In public

  • library photo

    Vanessa, 36

    Whilst I was shopping at a book store, a lady came up to me and did the ‘slanty’ Asian look at me with the use of her fingers and muttered “Asian”. I could not believe how rude she was. I went and approached her in store and told her off. She just walked away ignoring me. I then reported her to the shop assistant and he confronted her. She denied the accusations, saying she has a Japanese adopted son and would never do that. She actually accused me of harassing her. I told her off and said her racist behaviour is not welcome and she needs to learn some manners. She didn't reply. She walked away.

  • Sean, 34

    Driving home from work one afternoon, I pulled up at a roundabout and catch a glimpse of this dirty 4x4 in my rear view. Encased in mud, complete with the usual roll bars, spotlights and adorned with stickers from one alcohol brand to another, it arrives next to me. Then I notice the “f**k off, we're full" sticker with the text inside the shape of Australia (maybe you've seen it?). I could barely contain myself from just winding down the window and saying something... but I didn’t. I drove home and made a version of the same sticker on my computer but put a big red line/stroke through the middle of it. Like a no-smoking sign, except it was a no “f**k off we’re full” sign. I used it as my profile picture on Facebook and shared the story with my friends. Several others grabbed the image and shared it, used it for their own profile pic and got a lot of talk happening.

  • Sally, 48

    public phone

    The scene: a car park with an “automated” payment machine and no on-site operator. Customer in front of me is having trouble with their exit ticket and hits the intercom button for assistance.
    Machine operator is pushy, talks fast, is impatient and unhelpful and customer becomes flustered.
    Machine operator then says... “Well it would help if you could speak English.”
    [Customer has barely discernible accent (no idea which, doesn’t matter)].
    Usually quiet and non-confrontational me steps up to machine and says politely “Excuse me – I’m the customer behind the one you’re serving at the moment.”
    Rude aggressive voice from machine says “Can you help this person?”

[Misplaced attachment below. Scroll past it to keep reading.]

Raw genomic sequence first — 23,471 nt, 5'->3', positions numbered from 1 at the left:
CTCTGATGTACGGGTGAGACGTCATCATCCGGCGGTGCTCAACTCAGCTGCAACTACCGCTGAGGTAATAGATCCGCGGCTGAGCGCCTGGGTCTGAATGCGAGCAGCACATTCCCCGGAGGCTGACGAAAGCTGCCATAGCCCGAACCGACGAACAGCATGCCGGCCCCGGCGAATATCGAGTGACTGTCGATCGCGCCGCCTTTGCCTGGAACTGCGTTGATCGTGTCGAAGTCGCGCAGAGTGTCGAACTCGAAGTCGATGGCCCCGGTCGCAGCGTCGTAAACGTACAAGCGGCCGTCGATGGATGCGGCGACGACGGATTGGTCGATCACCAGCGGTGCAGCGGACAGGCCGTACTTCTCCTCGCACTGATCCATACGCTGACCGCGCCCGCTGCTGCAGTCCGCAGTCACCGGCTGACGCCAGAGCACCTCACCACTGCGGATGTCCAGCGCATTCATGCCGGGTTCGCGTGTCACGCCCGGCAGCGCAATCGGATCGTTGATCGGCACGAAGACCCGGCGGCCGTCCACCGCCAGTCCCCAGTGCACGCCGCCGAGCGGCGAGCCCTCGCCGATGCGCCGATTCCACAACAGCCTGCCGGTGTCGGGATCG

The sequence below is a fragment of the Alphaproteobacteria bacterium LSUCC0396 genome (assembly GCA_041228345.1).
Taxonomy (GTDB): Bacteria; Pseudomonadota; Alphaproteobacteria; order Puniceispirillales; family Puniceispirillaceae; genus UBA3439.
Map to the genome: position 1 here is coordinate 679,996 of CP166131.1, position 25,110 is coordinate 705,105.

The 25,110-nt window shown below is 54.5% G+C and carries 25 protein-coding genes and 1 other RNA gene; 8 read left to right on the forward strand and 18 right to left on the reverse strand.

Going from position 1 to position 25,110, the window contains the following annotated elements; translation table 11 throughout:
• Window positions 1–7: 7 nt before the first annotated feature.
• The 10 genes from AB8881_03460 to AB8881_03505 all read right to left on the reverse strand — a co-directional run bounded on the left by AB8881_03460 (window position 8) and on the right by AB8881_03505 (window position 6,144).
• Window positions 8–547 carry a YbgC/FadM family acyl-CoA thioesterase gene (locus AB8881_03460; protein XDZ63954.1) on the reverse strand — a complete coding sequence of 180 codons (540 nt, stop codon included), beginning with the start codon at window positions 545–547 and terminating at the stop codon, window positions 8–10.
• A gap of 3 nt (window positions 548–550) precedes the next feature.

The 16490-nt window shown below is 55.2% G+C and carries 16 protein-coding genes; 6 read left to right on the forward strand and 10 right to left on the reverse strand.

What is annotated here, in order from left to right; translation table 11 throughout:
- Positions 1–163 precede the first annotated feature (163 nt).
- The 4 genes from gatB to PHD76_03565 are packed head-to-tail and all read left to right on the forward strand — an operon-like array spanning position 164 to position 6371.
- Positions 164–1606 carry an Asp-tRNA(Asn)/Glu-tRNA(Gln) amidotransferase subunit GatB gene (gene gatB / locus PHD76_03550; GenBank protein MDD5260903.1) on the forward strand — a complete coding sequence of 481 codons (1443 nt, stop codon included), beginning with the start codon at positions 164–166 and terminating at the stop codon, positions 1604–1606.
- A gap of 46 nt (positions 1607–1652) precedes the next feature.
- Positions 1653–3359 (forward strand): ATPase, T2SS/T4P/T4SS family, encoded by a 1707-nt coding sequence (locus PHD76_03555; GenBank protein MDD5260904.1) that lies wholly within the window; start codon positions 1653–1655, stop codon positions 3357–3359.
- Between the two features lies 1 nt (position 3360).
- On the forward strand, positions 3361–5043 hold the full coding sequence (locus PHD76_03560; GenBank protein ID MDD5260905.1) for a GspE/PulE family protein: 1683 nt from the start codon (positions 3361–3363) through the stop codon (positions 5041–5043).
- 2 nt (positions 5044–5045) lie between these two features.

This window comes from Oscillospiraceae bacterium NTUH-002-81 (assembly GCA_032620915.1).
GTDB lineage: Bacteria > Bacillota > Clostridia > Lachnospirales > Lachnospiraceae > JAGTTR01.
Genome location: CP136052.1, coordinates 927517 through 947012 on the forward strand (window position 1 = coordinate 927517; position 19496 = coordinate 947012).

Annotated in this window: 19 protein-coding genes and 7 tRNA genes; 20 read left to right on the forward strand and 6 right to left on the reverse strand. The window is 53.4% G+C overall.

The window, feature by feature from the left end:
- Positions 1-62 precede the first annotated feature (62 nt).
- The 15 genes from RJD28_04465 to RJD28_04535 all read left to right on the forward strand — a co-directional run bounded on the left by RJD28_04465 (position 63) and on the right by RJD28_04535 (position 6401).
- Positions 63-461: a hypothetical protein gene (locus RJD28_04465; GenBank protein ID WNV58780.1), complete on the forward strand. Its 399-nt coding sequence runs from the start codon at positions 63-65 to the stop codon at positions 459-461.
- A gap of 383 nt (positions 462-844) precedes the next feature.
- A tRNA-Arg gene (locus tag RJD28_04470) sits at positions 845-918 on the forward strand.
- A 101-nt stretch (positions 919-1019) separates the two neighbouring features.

Me in same polite voice: “I could help in two ways. I think it would be helpful if you just slowed down and were a little more patient.”
    Machine operator: “And the other one?”
    Me in a firmer and more intense voice:
    Silence for 3 to 5 seconds.
    Machine operator recommences in much more patient and respectful tones. It turns out that the ticket was faulty and the operator enables customer to pay standard evening fee and leave.
    And then:
    Customer turns to me the big smile on face and walks away.
    THE END.

  • Steven, 44

    I was watching AFL at a pub in FNQ. Liam Jurrah was playing, and man at the next table turned to me said out loud a pretty horrible thing about “lucky the lights are on...” (you can work out the rest). I said “NO. NO. That is just wrong” and turned away from him with my palm out first like a stop sign. I was expecting abuse. He grumbled something, and after a few minutes of being blanked by me got up and left. A couple next to me said “good onya”. I was quite nervous, because he was a big bloke. But it felt right to do it. Silence is acquiescence.

  • cafe photo

    Nick, 19

    I was conversing with a group of friends in our native language at a cafe, when we were 'politely' asked by a young lady to not speak in our language in public. I turned to her and said, “Oh, are we taking this opportunity to 'politely' ask others to do something ridiculous? In that case, can you please refrain from speaking in public? Oh, did my comment offend? That's because I prevented you from practising your most basic form of freewill - your right to speech and language. We have the right to choose what we say and in what language we say it in. No one, not even you princess, can do anything to change that.” With that, she left without another word. What we discovered later was that she paid for our table as she left.

  • Paula, 43

    My family moved to the Mornington Peninsula in the 1970s. We were the first Somalian family in the area. I was constantly asked by my peers why my skin was brown. I got so tired of being asked everyday so I asked my mum what to do. She told me to tell them when we were born god put us all in the oven and he left me for a bit longer and I got a little burnt! It worked a great and they never asked me again! The look on their faces was priceless!

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